Memos from the Chairman

Overview

Introduction by Warren Buffett. Since taking over as chairman 18 years ago, Alan C. Greenberg—a cigar-smoking, shirt-sleeved trader from the old school—has transformed Bear Stearns into one of the most profitable investment banks in the financial industry. Many believe that periodic messages from the man who sits in the middle of the firm's trading floor set the tone at Bear Stearns. Now collected in Memos from the Chairman, here they are: humorous, sometimes biting, always inspiring memos that, taken together, ...

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Overview

Introduction by Warren Buffett. Since taking over as chairman 18 years ago, Alan C. Greenberg—a cigar-smoking, shirt-sleeved trader from the old school—has transformed Bear Stearns into one of the most profitable investment banks in the financial industry. Many believe that periodic messages from the man who sits in the middle of the firm's trading floor set the tone at Bear Stearns. Now collected in Memos from the Chairman, here they are: humorous, sometimes biting, always inspiring memos that, taken together, comprise a unique—and uniquely simple—management philosophy. On bureaucracy: "Forget the chain of command! If you think somebody is going off the wall or his/her decision-making stinks, go around the person, and that includes me." On telephone manners: "Transferring a call seems to require more athletic ability than some of our associates possess. Be prepared for spot checks. . .those who flunk will get private lessons from me." On success: "Remember that the Green Bay Packers won because they executed the fundamentals better than their competition. Trick plays make headlines, but winners execute the basics." On arrogance: "Conceit and complacency are dangerous, particularly in our line of work. If I ever feel that the people at Bear Stearns start thinking their body odor is perfume and I cannot convince them otherwise—I will sell my stock."

66,000 copies in print

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Editorial Reviews

Library Journal
When Greenberg became chair of the investment banking firm Bear Stearns in 1978, he began the practice of communicating to his staff via memos. While this is accepted practice in the business world, Greenberg's staff soon discovered that their boss wrote memos quite unlike the ones they were used to receiving. This collection of memos written between 1978 and 1995 covers topics ranging from conserving electricity to promptly answering telephones. All are written with gentleness and wit. It is comforting to read memos from an employer who communicates to employees with intelligence and compassion. For business collections.-Andrea C. Dragon, Coll. of St. Elizabeth, Convent Station, N.J.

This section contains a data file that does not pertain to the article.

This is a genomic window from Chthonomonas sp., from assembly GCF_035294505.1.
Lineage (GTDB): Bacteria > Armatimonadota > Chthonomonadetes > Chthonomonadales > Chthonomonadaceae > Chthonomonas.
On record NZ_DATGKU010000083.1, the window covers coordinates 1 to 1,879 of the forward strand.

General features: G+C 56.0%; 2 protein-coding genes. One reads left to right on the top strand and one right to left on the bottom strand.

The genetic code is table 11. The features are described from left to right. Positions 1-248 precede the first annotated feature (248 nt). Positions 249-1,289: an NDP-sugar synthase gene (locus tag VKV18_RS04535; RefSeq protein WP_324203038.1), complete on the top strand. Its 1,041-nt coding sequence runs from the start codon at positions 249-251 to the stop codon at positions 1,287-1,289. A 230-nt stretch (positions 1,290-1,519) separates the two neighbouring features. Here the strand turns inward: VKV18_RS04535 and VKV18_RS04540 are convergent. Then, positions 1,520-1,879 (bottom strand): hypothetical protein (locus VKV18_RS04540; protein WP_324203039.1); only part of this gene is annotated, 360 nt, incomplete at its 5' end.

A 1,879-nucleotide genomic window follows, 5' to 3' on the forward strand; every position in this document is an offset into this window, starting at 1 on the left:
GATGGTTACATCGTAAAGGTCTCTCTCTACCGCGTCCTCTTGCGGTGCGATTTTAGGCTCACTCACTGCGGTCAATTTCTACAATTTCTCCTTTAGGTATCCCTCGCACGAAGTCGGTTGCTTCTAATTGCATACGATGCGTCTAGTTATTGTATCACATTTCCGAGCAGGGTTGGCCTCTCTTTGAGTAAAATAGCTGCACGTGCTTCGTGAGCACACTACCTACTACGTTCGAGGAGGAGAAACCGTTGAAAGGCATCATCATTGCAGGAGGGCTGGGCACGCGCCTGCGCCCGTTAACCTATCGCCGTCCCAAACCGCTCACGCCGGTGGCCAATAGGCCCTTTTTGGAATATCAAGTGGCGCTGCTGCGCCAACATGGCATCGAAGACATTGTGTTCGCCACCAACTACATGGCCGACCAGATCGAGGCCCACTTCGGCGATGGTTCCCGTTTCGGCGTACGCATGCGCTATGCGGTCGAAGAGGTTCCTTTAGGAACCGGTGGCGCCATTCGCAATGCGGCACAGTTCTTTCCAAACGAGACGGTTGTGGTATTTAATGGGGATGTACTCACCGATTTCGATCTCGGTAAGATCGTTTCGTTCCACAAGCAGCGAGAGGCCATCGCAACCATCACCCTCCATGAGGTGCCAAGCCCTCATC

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Product Details

  • ISBN-13: 9780761103462
  • Publisher: Workman Publishing Company, Inc.
  • Publication date: 3/28/1996
  • Pages: 160
  • Sales rank: 435,212
  • Product dimensions: 6.38 (w) x 8.63 (h) x 0.69 (d)

Meet the Author

Alan Greenberg

Alan C. Greenberg is the former CEO and Chairman of the Board of Bear Stearns. He is currently vice chairman emeritus of JP Morgan Chase. He is the author of Memos from the Chairman.

Mark Singer is a staff writer for The New Yorker . He is the author of several books, among them Funny Money and Character Studies.

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Read an Excerpt

(From Memos From the Chairman)

Telephone Manners: "Transferring a call seems to require more athletic ability than some of our associates possess. Be prepared for spot checks...those who flunk will get private lessons from me."

Cutting Costs: "At last weeks partners meeting. Haimchinkel pointed out to me that the hors d'oeuvres had been upgraded considerably from peanuts. You will be happy to know that we are now back to peanuts."

Good Times: "The time to stop stupidity and be tough on costs is when times are good. Any schlemiel and most schlamozels try to cut costs when times are bad."

Bad Times: "Now is not the time to hide from clients. It takes real courage to make calls when you know the reception might be hostile."

Arrogance: "Conceit and complacency are dangerous, particularly in our line of work. If I ever feel that the people at Bear Stearns start thinking their body odor is perfume and I cannot convince them otherwise-I will sell my stock."

Excerpted from Memos From The Chairman. Copyright (c) 1996. Reprinted with permission by Workman Publishing.

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